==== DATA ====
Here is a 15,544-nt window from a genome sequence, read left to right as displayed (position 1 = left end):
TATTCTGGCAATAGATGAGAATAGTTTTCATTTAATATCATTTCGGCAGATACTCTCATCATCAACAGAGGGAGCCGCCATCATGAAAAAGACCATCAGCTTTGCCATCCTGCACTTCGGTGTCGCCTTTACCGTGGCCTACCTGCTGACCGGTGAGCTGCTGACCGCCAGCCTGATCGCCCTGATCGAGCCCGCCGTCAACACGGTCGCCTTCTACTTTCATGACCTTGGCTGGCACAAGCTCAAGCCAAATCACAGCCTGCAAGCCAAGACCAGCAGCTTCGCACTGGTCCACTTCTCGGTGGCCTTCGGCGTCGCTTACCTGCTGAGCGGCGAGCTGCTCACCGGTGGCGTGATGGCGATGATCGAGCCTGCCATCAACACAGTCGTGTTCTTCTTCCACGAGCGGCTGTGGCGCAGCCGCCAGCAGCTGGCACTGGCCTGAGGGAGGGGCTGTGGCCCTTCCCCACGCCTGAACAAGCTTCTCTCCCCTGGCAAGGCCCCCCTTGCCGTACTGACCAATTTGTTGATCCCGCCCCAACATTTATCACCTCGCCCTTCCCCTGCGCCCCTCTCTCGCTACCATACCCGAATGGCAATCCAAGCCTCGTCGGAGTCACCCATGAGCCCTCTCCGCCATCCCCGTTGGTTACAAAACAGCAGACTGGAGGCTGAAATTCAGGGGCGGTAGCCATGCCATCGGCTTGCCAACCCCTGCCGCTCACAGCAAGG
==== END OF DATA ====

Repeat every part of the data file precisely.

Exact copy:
Here is a 15,544-nt window from a genome sequence, read left to right as displayed (position 1 = left end):
TATTCTGGCAATAGATGAGAATAGTTTTCATTTAATATCATTTCGGCAGATACTCTCATCATCAACAGAGGGAGCCGCCATCATGAAAAAGACCATCAGCTTTGCCATCCTGCACTTCGGTGTCGCCTTTACCGTGGCCTACCTGCTGACCGGTGAGCTGCTGACCGCCAGCCTGATCGCCCTGATCGAGCCCGCCGTCAACACGGTCGCCTTCTACTTTCATGACCTTGGCTGGCACAAGCTCAAGCCAAATCACAGCCTGCAAGCCAAGACCAGCAGCTTCGCACTGGTCCACTTCTCGGTGGCCTTCGGCGTCGCTTACCTGCTGAGCGGCGAGCTGCTCACCGGTGGCGTGATGGCGATGATCGAGCCTGCCATCAACACAGTCGTGTTCTTCTTCCACGAGCGGCTGTGGCGCAGCCGCCAGCAGCTGGCACTGGCCTGAGGGAGGGGCTGTGGCCCTTCCCCACGCCTGAACAAGCTTCTCTCCCCTGGCAAGGCCCCCCTTGCCGTACTGACCAATTTGTTGATCCCGCCCCAACATTTATCACCTCGCCCTTCCCCTGCGCCCCTCTCTCGCTACCATACCCGAATGGCAATCCAAGCCTCGTCGGAGTCACCCATGAGCCCTCTCCGCCATCCCCGTTGGTTACAAAACAGCAGACTGGAGGCTGAAATTCAGGGGCGGTAGCCATGCCATCGGCTTGCCAACCCCTGCCGCTCACAGCAAGG